Call for WA Nats MP to quit over charges

James Hayward has quit the WA Nationals after being charged with child sexual abuse offences.
James Hayward has quit the WA Nationals after being charged with child sexual abuse offences.

West Australian MP James Hayward is being urged to quit parliament, having resigned from the WA Nationals after he was charged with multiple child sexual abuse offences.

Hayward, who was elected to WA's parliament earlier this year, is facing multiple charges relating to an eight-year-old girl, including persistent sexual conduct.

The 52-year-old faced Perth Magistrates Court on Thursday and was not required to enter a plea. He was granted bail to reappear on December 13.

In a statement on Friday, the WA Nationals said they had received formal notice of Hayward's resignation from the party.

The party had already suspended his membership following an emergency meeting of the state executive.

Opposition Leader Mia Davies urged Hayward to quit parliament, saying her parliamentary colleagues agreed he should not retain his seat.

"Mr Hayward is facing serious charges, he has resigned his membership of our party and he should now resign from the parliament," the WA Nationals leader said on Friday.

"Our party took swift and immediate action in the hours after the matter was revealed, by suspending Mr Hayward, removing his membership rights and setting in motion procedures under The Nationals WA's constitution to consider his future.

"His resignation means we no longer need to pursue this action."

Ms Davies said she was shocked and distressed to learn of the allegations shortly before boarding a flight from Carnarvon earlier on Thursday.

She moved immediately to stand down Hayward from his shadow local government, water and regional cities portfolios.

"James has been in and around our party for some time. He's a colleague. You work very closely with people in this environment, so needless to say it's come as a shock to everybody that knows him," Ms Davies told reporters on Thursday.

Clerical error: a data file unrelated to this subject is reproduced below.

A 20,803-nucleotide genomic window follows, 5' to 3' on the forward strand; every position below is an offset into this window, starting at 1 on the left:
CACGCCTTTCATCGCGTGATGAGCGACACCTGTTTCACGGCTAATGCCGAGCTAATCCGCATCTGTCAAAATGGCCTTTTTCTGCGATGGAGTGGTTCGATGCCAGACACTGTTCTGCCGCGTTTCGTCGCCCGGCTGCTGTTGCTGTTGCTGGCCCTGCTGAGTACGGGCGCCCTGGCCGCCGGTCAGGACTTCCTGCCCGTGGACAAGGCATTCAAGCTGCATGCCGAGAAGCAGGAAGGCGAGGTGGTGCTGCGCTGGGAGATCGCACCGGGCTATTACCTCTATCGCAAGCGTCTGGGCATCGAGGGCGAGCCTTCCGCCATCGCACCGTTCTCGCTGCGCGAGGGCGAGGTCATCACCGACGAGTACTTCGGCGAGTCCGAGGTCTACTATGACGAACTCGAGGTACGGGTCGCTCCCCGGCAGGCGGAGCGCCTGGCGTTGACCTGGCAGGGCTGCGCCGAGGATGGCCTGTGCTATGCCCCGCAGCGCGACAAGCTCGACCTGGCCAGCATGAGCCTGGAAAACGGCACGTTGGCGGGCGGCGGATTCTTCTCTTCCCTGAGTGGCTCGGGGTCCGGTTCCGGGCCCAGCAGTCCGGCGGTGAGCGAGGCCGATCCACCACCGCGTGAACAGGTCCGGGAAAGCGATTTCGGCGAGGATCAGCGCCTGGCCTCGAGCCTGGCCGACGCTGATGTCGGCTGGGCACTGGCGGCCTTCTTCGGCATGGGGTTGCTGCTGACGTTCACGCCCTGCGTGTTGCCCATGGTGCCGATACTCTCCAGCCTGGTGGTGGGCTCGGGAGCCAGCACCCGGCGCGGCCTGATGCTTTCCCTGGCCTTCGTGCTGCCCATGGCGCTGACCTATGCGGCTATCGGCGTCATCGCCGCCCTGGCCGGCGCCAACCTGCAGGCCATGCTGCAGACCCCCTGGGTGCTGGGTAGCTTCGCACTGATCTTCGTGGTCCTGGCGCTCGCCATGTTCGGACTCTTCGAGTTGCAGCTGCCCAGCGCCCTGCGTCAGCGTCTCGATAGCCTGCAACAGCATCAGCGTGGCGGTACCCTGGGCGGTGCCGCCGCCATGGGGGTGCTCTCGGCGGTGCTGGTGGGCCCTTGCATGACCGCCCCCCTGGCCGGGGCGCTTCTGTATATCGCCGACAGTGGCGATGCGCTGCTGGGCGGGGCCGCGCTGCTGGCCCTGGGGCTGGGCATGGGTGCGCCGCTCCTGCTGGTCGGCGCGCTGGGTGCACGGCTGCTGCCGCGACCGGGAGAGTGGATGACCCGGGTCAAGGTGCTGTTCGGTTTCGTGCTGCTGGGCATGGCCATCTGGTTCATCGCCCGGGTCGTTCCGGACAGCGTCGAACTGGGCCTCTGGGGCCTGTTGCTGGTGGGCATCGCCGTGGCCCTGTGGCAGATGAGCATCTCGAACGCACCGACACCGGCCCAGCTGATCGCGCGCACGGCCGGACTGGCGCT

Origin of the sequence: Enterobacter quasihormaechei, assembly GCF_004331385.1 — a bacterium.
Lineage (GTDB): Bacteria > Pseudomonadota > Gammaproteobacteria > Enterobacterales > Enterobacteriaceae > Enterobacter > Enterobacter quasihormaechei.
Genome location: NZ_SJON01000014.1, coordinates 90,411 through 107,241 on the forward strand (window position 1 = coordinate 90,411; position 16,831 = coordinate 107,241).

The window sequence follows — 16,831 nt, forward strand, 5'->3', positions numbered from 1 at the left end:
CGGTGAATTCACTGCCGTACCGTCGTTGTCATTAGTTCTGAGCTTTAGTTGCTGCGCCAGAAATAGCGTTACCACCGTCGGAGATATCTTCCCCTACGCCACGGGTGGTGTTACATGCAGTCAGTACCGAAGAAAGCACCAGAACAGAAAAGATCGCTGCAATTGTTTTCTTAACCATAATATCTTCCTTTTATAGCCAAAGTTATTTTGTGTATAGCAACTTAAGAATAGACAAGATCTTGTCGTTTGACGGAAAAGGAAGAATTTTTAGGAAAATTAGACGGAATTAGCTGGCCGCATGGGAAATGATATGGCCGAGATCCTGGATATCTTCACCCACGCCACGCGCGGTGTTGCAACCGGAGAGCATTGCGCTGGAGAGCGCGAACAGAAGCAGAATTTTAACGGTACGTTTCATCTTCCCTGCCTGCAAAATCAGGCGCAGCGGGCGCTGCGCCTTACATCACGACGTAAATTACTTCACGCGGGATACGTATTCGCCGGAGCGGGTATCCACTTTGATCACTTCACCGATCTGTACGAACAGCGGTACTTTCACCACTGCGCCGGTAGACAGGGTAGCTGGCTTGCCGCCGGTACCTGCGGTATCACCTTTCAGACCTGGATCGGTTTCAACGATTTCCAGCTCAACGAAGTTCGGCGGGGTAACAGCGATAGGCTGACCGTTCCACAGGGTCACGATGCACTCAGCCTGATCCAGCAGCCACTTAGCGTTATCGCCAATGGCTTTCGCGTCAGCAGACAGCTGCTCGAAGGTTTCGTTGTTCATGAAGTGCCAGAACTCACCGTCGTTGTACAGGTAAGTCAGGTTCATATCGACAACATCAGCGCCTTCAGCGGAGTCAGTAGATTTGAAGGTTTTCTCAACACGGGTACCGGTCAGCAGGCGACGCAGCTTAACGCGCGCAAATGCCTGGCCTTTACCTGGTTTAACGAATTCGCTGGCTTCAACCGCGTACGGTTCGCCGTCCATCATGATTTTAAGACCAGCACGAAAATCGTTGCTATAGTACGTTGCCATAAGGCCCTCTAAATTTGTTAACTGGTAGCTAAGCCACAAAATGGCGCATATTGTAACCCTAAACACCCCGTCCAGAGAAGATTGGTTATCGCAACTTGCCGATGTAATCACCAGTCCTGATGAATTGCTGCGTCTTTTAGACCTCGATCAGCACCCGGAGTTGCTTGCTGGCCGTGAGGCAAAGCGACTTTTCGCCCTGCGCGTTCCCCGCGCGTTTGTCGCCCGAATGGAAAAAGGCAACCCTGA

Hayward, who was elected to represent the South West region in the Legislative Council at the March election, has been absent from parliament this week.

He previously worked as a local councillor in Bunbury and a television journalist and served as the WA Nationals' state president.

It is open to Hayward to remain a member of parliament while the matter is determined by the courts.

Police Minister Paul Papalia labelled the allegations disturbing but declined to comment further while it was before the courts.

Hayward was one of three MPs earlier this year who voted against a government bill to prevent people from picketing within 150m of facilities that provide abortion services.

The WA Nationals assumed opposition status after Labor's blowout victory in the March election left the Liberals with just two lower house seats.

Under their opposition alliance, the Nationals and Liberals hold a combined 16 seats in the 95-seat parliament.

The West Australian newspaper reported earlier this year that Hayward's television production company, Fiery Productions, had gone into liquidation over an alleged $440,000 tax debt.

Individuals convicted of persistent sexual conduct in WA face a maximum prison term of 20 years.

Australian Associated Press